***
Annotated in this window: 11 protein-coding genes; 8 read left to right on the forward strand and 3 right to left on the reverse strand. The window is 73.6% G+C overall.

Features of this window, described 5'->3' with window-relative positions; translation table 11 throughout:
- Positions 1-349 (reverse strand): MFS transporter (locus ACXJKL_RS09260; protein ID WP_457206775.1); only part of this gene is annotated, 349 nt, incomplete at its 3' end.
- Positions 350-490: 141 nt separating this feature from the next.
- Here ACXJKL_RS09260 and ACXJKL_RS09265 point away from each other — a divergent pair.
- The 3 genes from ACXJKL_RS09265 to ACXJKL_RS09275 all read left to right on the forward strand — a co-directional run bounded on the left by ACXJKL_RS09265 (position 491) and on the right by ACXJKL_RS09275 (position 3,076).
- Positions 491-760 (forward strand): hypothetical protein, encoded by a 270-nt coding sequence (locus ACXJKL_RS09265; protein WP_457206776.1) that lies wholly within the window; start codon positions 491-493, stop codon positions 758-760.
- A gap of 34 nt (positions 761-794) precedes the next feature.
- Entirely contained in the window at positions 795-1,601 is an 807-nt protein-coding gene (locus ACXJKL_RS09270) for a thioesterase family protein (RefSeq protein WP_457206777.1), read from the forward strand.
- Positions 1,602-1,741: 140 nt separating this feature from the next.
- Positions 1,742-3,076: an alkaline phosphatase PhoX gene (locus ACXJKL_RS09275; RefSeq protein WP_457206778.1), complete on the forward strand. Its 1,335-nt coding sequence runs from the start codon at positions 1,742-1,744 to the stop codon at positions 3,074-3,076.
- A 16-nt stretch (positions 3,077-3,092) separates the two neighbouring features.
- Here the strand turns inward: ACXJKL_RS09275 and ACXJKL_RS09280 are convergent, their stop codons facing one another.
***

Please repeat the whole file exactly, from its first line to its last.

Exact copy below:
Annotated in this window: 11 protein-coding genes; 8 read left to right on the forward strand and 3 right to left on the reverse strand. The window is 73.6% G+C overall.

Features of this window, described 5'->3' with window-relative positions; translation table 11 throughout:
- Positions 1-349 (reverse strand): MFS transporter (locus ACXJKL_RS09260; protein ID WP_457206775.1); only part of this gene is annotated, 349 nt, incomplete at its 3' end.
- Positions 350-490: 141 nt separating this feature from the next.
- Here ACXJKL_RS09260 and ACXJKL_RS09265 point away from each other — a divergent pair.
- The 3 genes from ACXJKL_RS09265 to ACXJKL_RS09275 all read left to right on the forward strand — a co-directional run bounded on the left by ACXJKL_RS09265 (position 491) and on the right by ACXJKL_RS09275 (position 3,076).
- Positions 491-760 (forward strand): hypothetical protein, encoded by a 270-nt coding sequence (locus ACXJKL_RS09265; protein WP_457206776.1) that lies wholly within the window; start codon positions 491-493, stop codon positions 758-760.
- A gap of 34 nt (positions 761-794) precedes the next feature.
- Entirely contained in the window at positions 795-1,601 is an 807-nt protein-coding gene (locus ACXJKL_RS09270) for a thioesterase family protein (RefSeq protein WP_457206777.1), read from the forward strand.
- Positions 1,602-1,741: 140 nt separating this feature from the next.
- Positions 1,742-3,076: an alkaline phosphatase PhoX gene (locus ACXJKL_RS09275; RefSeq protein WP_457206778.1), complete on the forward strand. Its 1,335-nt coding sequence runs from the start codon at positions 1,742-1,744 to the stop codon at positions 3,074-3,076.
- A 16-nt stretch (positions 3,077-3,092) separates the two neighbouring features.
- Here the strand turns inward: ACXJKL_RS09275 and ACXJKL_RS09280 are convergent, their stop codons facing one another.